When people go to the barber, their end goal is typically a brand spanking new haircut. I mean, that’s pretty much what barbers are there for – to trim, style and shave the heads and beards of men (and women) from around the world.

But did you know that if you paid a visit to a barber in Chengdu, China, you could be opening yourself up for a rather more eye-watering treatment? Well, if you’re squeamish, you may want to brace yourself because this isn’t for the fainthearted!

An experienced barber, Xiong Gaowu, features in a video which has recently been making waves across the internet. The video shows the 62-year-old doing what he does best – engaging in the practice of eyeball shaving at the behest of his customer, of course.

Gaowu works on a haircut stall in the Jinjiang District of Chengdu, and he is keen for more people to know about this traditional treatment. Alongside styling people’s hair, he cleans eyeballs using a razor-sharp blade which supposedly removes dirt trapped around the eyes.

The entire process lasts about five minutes and starts with Gaowu sterilizing the blade by putting iodine solution on it. The barber then pulls back the eyelid so that the eyeball is exposed as much as possible (ouch!) before finally getting to work.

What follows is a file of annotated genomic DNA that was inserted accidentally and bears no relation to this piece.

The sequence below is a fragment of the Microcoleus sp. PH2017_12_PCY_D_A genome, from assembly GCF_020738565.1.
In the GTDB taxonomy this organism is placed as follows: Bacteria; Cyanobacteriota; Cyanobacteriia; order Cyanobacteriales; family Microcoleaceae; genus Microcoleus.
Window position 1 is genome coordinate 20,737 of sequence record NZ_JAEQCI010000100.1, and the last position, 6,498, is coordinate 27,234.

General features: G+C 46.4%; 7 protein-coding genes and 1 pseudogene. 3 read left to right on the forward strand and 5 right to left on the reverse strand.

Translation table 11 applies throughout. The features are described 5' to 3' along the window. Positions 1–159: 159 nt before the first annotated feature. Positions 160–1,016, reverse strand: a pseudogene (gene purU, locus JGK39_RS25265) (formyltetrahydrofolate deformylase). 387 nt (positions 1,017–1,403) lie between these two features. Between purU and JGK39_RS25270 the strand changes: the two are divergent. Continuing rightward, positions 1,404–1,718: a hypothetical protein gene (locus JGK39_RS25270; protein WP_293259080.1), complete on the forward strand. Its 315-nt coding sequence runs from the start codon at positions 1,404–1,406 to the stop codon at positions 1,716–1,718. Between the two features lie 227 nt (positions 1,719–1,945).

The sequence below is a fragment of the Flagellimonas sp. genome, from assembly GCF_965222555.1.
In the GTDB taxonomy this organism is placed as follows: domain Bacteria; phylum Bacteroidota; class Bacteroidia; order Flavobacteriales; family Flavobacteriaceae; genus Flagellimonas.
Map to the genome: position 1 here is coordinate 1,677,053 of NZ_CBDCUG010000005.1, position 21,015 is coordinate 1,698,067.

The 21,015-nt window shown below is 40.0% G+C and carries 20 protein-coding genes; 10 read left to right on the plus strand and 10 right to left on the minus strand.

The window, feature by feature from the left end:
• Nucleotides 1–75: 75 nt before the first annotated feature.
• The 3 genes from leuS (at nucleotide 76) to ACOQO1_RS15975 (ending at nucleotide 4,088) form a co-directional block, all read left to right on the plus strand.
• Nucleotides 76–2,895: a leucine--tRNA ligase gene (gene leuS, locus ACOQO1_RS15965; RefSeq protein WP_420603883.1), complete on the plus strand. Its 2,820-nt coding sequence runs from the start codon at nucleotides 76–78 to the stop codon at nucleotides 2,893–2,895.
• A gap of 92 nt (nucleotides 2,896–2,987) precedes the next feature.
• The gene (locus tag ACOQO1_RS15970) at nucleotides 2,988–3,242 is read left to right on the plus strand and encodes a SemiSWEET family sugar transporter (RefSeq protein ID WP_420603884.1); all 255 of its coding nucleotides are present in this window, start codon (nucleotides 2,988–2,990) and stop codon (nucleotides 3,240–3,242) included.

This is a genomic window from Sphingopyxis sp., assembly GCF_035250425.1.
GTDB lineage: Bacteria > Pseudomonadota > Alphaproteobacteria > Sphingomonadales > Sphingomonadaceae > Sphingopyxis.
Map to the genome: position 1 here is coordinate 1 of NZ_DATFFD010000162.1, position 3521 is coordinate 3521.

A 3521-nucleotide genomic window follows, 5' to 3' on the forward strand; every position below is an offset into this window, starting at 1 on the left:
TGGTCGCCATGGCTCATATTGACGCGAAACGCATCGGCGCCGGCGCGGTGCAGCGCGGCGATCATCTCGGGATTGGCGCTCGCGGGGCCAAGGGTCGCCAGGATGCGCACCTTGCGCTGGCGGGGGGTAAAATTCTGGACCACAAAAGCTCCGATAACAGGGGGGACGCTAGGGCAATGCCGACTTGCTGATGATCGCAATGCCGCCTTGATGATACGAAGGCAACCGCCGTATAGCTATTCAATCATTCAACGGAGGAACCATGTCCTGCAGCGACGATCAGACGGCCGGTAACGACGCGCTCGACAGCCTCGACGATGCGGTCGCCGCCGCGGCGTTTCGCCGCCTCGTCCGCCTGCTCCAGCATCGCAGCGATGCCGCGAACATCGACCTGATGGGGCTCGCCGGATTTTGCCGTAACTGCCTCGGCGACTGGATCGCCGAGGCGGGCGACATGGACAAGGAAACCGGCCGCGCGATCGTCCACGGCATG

The eyeball is then ‘cleaned’ by gently scraping its surface with a sharp blade.

Gaowu has been offering the service on his haircut stall for over 40 years, and the majority of his customers tend to be elderly members of the public. In fact, Gaowu only provides this services to customers over 30 as younger people tend not to have much dirt in their eyes.

The veteran barber is one of very few who are allowed to carry out the practice because there is a shortage of young practitioners.

According to the South China Morning Post, about 60 years ago the practice was traditionally used as a method for treating trachoma – an infectious disease that roughens the eyelids.

The practice is obviously extremely risky even when carried out by a veteran barber such as Gaowu. Exposing a body part as vulnerable as the eyes to a razor-sharp blade could very easily result in a slip-up and a painful one at that.

But some people are more than willing to take this risk. If you want to see what the procedure looks like in practice, here it is in all its glory: